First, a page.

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PROCEEDINGS OF THE EIGHTH INTERNATIONAL CONFERENCE ON COMPUTATIONAL STRUCTURES TECHNOLOGY
Edited by: B.H.V. Topping, G. Montero and R. Montenegro
An Algorithm Based on the Finite Element Method and the Catenary Equation to Compute the Initial Equilibrium of Railway Overhead
A. Carnicero1, O. Lopez-Garcia1, V. Torres2 and J.R. Jiménez-Octavio1
1Institute for Research in Technology, Comillas Pontificial University of Madrid, Spain
A. Carnicero, O. Lopez-Garcia, V. Torres, J.R. Jiménez-Octavio, "An Algorithm Based on the Finite Element Method and the Catenary Equation to Compute the Initial Equilibrium of Railway Overhead", in B.H.V. Topping, G. Montero, R. Montenegro, (Editors), "Proceedings of the Eighth International Conference on Computational Structures Technology", Civil-Comp Press, Stirlingshire, UK, Paper 96, 2006. doi:10.4203/ccp.83.96
Keywords: initial equilibrium problem, catenary, cable structures, railway overhead, geometric stiffness.
In high-speed trains the energy supply is obtained through the interaction between the pantograph of the moving vehicle and the overhead catenary system which consists of a cable tension structure. As it is well known tension structures pose the problem of finding the shape of the stressed reference configuration which is called an initial equilibrium problem. The determination of the initial equilibrium problem is an inverse structural problem. Initial equilibrium problems imply that not only the stressed reference configuration must be determined but also the internal stress distribution. When the finite element method is used to solve the initial equilibrium problem some redefinition of the geometry of the mesh from one iteration to another, in order to find the relationship between both geometries, is required. Considering the structural properties of cables the problem exhibits a highly nonlinear behaviour leading most of the cases to convergence problems. Moreover, as many authors have pointed out, see for instance , one of the most important drawbacks of dynamic simulation of catenary-pantograph interaction is the resulting dependency on the initial conditions. Conventional modelling by means of the finite element technique exhibits well known problems such as pour robustness, remeshing and geometry redefinition or low convergence rate. Consequently, the determination of the mesh of the initial equilibrium problem increases substantially the computational cost.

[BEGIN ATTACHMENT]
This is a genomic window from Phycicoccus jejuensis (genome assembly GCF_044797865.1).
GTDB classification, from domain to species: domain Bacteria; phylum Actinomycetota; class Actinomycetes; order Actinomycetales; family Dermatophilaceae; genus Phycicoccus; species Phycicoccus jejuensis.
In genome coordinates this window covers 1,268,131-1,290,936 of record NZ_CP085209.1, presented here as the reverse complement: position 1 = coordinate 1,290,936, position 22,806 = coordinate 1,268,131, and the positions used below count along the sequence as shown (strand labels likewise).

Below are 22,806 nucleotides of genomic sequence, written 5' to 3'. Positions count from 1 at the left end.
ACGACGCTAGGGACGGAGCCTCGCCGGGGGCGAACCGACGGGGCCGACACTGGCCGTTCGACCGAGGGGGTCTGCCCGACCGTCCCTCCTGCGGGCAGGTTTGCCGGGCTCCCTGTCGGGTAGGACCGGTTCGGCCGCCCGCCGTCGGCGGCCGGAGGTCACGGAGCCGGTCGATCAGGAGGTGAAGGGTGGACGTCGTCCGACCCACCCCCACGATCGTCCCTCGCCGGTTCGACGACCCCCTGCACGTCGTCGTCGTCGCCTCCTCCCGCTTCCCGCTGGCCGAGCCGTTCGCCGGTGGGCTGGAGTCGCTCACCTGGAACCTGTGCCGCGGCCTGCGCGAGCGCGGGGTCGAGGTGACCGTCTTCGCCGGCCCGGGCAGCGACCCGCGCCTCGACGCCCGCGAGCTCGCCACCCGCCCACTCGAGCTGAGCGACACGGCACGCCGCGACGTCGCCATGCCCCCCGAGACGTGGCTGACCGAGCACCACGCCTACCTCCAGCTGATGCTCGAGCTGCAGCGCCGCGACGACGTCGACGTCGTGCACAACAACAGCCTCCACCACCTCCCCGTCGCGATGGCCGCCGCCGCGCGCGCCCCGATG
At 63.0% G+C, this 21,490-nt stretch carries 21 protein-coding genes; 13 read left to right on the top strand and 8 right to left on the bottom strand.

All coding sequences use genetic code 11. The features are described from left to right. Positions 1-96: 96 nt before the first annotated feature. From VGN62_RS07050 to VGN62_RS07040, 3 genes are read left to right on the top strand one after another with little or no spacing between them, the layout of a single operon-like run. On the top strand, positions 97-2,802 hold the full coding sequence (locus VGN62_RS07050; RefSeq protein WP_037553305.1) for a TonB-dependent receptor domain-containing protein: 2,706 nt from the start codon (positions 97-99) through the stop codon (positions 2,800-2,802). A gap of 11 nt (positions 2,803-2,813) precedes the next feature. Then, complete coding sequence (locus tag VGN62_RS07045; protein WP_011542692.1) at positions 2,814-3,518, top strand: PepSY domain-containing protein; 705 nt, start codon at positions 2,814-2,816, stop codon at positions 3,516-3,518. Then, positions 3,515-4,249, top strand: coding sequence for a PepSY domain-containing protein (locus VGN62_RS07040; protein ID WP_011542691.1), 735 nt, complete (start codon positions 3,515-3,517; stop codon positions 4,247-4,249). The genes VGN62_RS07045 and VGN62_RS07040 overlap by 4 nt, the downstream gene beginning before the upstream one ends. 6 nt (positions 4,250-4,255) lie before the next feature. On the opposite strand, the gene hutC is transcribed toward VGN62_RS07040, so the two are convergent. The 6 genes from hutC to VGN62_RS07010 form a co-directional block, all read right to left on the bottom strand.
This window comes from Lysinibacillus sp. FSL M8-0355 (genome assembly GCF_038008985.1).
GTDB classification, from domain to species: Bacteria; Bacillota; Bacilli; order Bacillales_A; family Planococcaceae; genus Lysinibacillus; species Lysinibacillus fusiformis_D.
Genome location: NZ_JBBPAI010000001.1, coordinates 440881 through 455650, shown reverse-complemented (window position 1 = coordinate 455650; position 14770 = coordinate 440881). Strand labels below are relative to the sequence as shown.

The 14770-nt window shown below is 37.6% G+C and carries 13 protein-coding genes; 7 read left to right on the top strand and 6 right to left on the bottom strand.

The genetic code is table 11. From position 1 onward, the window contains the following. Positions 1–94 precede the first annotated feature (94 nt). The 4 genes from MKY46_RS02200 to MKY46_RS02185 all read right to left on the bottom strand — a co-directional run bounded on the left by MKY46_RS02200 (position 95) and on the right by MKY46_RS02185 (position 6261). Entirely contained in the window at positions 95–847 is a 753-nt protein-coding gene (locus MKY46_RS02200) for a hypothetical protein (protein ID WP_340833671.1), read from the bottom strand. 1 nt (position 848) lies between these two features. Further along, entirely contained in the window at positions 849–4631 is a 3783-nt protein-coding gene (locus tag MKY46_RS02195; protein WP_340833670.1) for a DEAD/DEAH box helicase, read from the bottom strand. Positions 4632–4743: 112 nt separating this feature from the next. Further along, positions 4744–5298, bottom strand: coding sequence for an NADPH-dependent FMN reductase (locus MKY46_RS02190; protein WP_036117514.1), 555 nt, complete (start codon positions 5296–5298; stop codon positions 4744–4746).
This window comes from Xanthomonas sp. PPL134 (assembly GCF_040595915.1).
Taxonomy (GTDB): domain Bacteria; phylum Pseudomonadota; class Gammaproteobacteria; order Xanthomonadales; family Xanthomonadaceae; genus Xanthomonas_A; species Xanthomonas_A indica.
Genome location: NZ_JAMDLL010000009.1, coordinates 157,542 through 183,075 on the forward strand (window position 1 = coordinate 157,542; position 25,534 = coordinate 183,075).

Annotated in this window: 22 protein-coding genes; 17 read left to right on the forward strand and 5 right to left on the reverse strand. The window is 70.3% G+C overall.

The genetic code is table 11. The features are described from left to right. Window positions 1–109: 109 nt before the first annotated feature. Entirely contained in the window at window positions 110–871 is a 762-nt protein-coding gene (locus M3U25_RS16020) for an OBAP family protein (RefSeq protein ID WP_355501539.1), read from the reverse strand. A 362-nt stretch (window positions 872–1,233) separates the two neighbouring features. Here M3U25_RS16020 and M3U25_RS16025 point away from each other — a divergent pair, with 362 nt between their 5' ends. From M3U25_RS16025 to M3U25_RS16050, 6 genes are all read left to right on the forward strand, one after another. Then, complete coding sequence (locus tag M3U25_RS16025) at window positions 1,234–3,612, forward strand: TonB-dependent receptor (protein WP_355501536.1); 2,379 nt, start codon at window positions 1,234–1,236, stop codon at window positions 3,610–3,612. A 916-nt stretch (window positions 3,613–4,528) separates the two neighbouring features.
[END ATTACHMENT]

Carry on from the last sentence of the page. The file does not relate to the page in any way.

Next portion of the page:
The goal of the article is to apply the method presented in  to define a finite element mesh of the initial equilibrium problem of the railway overhead. In Figure 1 a sketch of the method proposed herein is shown and it can be summarized as follows. Defining the geometry, material properties, external forces and geometrical constraint on the contact wire, the initial equilibrium problem is solved using the algorithm described in the paper. Once the initial equilibrium is solved, the position and the internal forces at each point of the cable structure are known. Then, specifying the type and number of elements the mesh is defined. Finally, solving the resulting system of nonlinear equations the discretized initial equilibrium problem is determined.
The accuracy and robustness of the method are inherited from the analytical description used. The method has been applied to determine directly the finite element mesh of the initial equilibrium problem of railway overheads. This finite element mesh is the initial condition to solve the dynamic simulation of the catenary-pantograph interaction. The method presented herein provides accurate and robust initial equilibrium conditions which can be readily plugged into other numerical methods. Despite this method has been applied to simple catenary overheads, other topologies such as stitched or compound catenaries are easily included in the formulation. Moreover, the method can be applied to any vertical planar cable structure.
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